Few things illustrate the madcap, upside-down nature of the dining world over the last decade or so better than the apotheosis of the lowly Neapolitan-style pizzaiolo. Witness the improbable career of Anthony Mangieri, a baker from the Jersey shore, whose tiny, bunkered wood-oven establishment Una Pizza Napoletana helped usher in the great Neapolitan-pie craze when it opened in the East Village back in 2004. Mangieri’s intense, hollow-eyed pursuit of the perfectly pure, perfectly crafted margherita pie (he traveled to Naples to divine the secrets of the ancient masters; unlike local slice merchants, he shunned sugary sauces and bleached flour; he made every single pie himself) became the stuff of local legend not just among the city’s opinionated, ever-expanding rabble of pizza scholars but among the increasingly craft-conscious, Slow Food–centric food world at large.
True to his rebel, folk-hero status, Mangieri never expanded his brand or cashed in on this success, and after five years in the East Village, he abruptly shuttered the spot and moved out to that mecca of Slow Food obsessives, San Francisco, where he opened another chaste, lavishly praised wood-oven operation. But homegrown New York obsessiveness trumps the relatively tame West Coast variety, apparently, and now Mangieri is back, this time in a much larger space down on Orchard Street. His expansive new digs feature a white-marble bar up front and a dining area appointed with modish-looking black penny tiles and slightly undersize wood-topped café tables. The chef’s signature white-tile oven sits in the back of the room, only this time it’s behind a long glass window, like a museum diorama, where diners can watch the master, dressed in his flour-dusted cap, at work.
Mangieri’s partners in this racier, more user-friendly (and, inevitably, much more antiseptic) iteration of New York’s original retro-Neapolitan-pizza joint are the talented young chefs and culinary entrepreneurs Jeremiah Stone and Fabián von Hauske Valtierra, whose portfolio of Orchard Street ventures includes the cutting-edge tasting-menu restaurant Contra and the excellent natural-wine bar Wildair. In addition to helping conjure up this posh new space, the pair have helped procure a modest selection of cool, often fizzy, reliably funky natural wines from Italy, which you can enjoy with the chef’s predictably ascetic offering of extravagantly priced $25 pies (there are only five on the menu, not including a couple of daily blue-plate specials), along with a smattering of the kind of highly stylized appetizers and antipasti that you won’t find at your average neighborhood slice joint.
While our party of pizza loons waited for a taste of pie, we watched the gaunt (and, yes, impressively tattooed) Mangieri labor grimly behind the glass, shaping and flattening the balls of freshly pulled dough, pouring them with crushed San Marzano tomatoes and olive oil, adding the various sacred ingredients on top (basil, sea salt, buffala mozzarella from Naples), and using a long metal paddle to spin the pizzas evenly around the fire as they cooked. We sampled a little helping of cool raw scallops with lemon juice and white raisins (very good); exceptionally tender carne cruda cut from a chunk of filet mignon, sprinkled with a mix of crushed pistachios and green Sicilian olives (also very good); and a delicate antipasti medley of items — wild broccoli rabe, pickled mushrooms, an anchovy, half a boiled farm egg — carefully arranged around a soft lump of ricotta (excellent).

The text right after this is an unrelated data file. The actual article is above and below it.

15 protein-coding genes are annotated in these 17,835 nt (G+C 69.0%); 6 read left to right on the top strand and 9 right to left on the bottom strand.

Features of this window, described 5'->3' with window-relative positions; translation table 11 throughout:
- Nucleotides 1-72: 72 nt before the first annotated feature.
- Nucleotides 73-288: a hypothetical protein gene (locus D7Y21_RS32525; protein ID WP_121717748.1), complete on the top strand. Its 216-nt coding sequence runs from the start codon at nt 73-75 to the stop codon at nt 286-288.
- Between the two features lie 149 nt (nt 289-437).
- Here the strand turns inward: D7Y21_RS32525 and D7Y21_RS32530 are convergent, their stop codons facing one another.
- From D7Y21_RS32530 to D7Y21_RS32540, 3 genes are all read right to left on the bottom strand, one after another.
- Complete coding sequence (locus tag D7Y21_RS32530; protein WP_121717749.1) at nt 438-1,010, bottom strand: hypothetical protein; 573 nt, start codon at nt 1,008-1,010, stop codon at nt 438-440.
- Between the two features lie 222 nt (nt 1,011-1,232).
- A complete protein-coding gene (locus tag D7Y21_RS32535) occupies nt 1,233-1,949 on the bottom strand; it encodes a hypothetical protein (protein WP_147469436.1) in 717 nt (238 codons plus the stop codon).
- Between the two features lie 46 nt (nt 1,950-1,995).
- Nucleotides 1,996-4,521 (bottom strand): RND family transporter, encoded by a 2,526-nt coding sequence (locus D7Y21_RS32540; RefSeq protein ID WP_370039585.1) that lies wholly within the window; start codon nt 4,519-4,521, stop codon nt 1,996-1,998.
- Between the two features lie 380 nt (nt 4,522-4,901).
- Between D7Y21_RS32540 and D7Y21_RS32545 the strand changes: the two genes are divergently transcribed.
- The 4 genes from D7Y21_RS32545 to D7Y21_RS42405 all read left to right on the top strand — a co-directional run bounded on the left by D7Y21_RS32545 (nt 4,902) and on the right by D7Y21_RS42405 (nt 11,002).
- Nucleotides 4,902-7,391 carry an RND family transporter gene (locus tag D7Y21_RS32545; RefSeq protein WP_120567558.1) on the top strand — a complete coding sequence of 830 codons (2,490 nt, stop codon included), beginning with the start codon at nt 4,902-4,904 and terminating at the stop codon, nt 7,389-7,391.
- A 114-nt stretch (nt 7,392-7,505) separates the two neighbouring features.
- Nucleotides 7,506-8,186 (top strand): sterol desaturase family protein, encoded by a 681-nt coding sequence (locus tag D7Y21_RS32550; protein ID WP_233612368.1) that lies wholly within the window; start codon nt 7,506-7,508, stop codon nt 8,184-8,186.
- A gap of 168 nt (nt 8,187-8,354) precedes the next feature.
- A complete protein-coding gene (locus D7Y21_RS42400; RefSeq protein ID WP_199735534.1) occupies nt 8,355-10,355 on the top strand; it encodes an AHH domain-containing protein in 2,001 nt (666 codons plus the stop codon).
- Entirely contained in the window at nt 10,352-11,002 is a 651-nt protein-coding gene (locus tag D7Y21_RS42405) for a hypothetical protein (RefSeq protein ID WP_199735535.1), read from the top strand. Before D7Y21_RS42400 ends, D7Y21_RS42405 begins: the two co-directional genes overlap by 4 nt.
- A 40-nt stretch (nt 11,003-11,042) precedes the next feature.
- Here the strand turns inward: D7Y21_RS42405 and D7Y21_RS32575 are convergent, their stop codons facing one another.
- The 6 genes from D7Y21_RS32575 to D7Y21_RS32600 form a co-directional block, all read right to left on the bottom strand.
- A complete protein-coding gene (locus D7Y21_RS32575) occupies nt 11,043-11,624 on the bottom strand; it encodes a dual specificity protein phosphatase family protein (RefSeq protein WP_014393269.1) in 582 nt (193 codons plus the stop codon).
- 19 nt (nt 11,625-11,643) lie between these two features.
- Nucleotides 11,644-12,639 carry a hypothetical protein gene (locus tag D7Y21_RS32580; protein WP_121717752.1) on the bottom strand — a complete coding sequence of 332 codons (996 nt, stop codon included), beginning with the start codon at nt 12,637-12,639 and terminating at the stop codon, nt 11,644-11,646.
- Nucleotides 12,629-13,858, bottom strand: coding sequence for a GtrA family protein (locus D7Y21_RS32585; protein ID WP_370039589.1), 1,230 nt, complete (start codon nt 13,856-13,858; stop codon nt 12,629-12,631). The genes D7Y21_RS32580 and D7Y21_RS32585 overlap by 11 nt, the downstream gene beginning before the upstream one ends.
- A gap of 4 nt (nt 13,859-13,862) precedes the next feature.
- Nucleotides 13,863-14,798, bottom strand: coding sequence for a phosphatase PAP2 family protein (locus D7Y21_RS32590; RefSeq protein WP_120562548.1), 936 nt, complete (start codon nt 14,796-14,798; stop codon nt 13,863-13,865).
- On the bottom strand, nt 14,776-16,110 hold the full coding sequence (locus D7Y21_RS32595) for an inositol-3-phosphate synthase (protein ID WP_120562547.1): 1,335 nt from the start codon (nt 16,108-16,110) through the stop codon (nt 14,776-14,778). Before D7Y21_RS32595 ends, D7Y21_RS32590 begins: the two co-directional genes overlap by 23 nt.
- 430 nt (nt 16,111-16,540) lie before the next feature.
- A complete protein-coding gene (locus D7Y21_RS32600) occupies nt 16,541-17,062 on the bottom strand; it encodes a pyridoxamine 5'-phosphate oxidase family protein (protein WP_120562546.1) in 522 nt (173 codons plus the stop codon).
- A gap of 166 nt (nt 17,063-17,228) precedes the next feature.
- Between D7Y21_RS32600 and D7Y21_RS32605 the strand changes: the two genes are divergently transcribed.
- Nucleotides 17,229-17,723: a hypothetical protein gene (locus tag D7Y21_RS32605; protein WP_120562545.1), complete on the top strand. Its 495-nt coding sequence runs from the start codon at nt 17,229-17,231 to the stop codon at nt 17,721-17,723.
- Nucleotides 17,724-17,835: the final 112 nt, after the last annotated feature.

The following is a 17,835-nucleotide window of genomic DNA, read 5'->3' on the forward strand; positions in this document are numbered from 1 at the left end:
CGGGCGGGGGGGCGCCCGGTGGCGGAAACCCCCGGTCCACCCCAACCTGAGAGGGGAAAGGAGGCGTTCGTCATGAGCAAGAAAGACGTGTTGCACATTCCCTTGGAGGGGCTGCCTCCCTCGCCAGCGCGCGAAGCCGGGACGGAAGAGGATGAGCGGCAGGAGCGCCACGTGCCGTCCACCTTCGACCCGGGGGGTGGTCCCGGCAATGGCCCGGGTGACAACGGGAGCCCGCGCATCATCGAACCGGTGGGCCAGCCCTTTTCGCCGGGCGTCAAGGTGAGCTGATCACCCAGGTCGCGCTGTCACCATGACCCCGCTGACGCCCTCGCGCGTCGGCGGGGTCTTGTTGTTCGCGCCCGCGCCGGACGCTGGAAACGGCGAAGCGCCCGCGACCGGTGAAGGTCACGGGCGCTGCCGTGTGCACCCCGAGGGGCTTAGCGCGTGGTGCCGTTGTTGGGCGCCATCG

Our margherita pie was piping hot when it appeared and had the kind of charred puffiness to it that reminded me of something you’d see emerging from the oven of a first-class Indian restaurant. There’s an aggressively organic, just-baked breadiness to Mangieri’s pizza that threatens to overwhelm his doggedly traditionalist choice of toppings (sadly, there’s only one meat-themed pie here, served Saturdays only), but our margherita had that classic combination of bright acidity and sweet, cheesy smoothness that you find in the finest versions of this old Neapolitan classic. The same was true of the properly garlicky, gooey, white-cheese Bianca, although the slice of tomato-only marinara I sampled had no special magic to it, and neither did a lumpish, undersalted, not-quite-ripe-cherry-tomato-and-arugula creation (Ilaria on the menu), which was bombed with wads of smoked mozzarella.
New York’s pizza culture has expanded and matured since Mangieri burst onto the scene, of course, and there’s not much about this latest reboot that feels revelatory or groundbreaking, especially at these prices (the marinara pie at Kesté in the West Village costs $9). But like music fans who’ll pay to see renditions of the songs they’ve heard again and again, you’ll find there’s a certain value to catching the performance of a quirky, uncompromising master of the genre practicing his craft night after night. As with the appetizers, the performance is enhanced by the house desserts, in particular the malty, salty, just-churned ice creams (ask for the vanilla) and a rich, high-angle version of tiramisu, which has the thickness of a buttery sponge cake and is flavored with slivers of caramelized sugar and a hint of the bitter liqueur Cynar, which, in case you didn’t know, is distilled largely from artichokes.
Una Pizza Napoletana
175 Orchard St., nr. Stanton St.; 646-692-3475; unapizza.com
Open: Dinner, Monday to Saturday.
Prices: Appetizers and sides, $9 to $20; pizzas, $25.
Ideal Meal: Carne cruda, vegetable “antipasti,” margherita pizza, ice cream and/or tiramisu.
Note: I never made it on Saturday evenings for the salami-and-egg Apollonia pie, but the Friday-only Concetta, made with three kinds of tomatoes, is worth a special visit.
Scratchpad: One star for the newfangled appetizers and desserts and another for the best of the pies.
*This article appears in the July 23, 2018, issue of New York Magazine. Subscribe Now!